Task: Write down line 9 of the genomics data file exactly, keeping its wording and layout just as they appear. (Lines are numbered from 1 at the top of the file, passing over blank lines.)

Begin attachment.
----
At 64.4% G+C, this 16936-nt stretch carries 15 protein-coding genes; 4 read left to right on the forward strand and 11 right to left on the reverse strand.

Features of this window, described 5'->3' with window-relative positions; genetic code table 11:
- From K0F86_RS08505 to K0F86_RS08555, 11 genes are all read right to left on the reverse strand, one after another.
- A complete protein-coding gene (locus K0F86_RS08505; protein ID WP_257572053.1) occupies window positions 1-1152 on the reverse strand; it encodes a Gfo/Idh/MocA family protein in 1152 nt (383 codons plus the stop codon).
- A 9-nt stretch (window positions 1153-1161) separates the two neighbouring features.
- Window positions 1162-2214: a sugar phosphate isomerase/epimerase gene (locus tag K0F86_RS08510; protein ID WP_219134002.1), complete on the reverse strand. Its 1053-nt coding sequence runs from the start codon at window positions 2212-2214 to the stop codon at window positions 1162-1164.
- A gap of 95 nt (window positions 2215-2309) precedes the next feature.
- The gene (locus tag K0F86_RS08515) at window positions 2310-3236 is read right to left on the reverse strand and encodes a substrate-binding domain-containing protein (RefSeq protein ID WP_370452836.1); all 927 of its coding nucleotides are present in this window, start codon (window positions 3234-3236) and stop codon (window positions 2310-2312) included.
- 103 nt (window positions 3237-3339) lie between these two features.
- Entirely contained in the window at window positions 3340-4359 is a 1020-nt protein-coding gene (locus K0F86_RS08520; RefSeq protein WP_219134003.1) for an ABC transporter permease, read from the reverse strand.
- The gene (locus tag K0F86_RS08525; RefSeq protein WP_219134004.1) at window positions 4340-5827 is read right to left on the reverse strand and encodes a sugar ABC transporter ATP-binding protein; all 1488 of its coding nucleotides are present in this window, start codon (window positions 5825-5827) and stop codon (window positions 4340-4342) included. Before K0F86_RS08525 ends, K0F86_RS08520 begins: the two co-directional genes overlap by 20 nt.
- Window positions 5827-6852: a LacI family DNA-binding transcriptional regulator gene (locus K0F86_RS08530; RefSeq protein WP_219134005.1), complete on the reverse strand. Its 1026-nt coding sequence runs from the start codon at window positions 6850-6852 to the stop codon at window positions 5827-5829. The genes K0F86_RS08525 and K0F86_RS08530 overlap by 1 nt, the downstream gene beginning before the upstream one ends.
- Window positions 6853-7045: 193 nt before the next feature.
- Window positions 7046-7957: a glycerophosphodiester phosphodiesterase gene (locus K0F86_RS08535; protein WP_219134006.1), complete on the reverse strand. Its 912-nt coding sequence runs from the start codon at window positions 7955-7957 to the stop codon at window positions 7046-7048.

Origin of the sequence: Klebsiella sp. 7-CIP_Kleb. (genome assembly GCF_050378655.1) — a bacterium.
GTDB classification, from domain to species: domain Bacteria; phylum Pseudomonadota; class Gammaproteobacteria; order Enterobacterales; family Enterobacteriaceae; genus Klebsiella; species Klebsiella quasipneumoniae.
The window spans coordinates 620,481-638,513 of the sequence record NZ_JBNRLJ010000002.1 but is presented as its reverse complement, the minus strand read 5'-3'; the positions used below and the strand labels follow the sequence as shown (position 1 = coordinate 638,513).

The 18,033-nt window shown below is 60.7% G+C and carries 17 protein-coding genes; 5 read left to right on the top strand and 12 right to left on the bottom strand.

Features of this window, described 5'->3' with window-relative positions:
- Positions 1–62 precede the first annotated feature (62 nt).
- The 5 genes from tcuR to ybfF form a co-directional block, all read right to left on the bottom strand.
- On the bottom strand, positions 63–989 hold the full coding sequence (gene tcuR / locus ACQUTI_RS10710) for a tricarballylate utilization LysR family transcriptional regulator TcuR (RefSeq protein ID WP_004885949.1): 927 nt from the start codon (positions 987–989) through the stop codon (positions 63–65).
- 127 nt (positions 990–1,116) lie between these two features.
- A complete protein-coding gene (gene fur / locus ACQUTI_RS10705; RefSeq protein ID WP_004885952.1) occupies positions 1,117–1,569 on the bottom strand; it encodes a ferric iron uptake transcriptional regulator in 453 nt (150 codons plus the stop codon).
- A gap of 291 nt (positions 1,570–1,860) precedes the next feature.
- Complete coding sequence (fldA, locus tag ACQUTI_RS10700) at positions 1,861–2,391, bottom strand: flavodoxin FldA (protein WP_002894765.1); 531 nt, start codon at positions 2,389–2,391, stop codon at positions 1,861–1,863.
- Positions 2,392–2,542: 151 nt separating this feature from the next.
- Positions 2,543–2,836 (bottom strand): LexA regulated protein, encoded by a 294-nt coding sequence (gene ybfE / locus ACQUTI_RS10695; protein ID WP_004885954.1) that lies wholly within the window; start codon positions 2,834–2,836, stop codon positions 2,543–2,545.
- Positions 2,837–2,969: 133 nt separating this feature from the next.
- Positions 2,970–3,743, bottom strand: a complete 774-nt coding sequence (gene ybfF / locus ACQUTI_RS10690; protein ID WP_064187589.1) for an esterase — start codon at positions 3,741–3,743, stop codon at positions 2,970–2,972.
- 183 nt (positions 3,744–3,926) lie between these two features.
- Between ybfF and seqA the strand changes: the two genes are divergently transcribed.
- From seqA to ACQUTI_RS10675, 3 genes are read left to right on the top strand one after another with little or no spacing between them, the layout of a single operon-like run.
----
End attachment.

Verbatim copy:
- 103 nt (window positions 3237-3339) lie between these two features.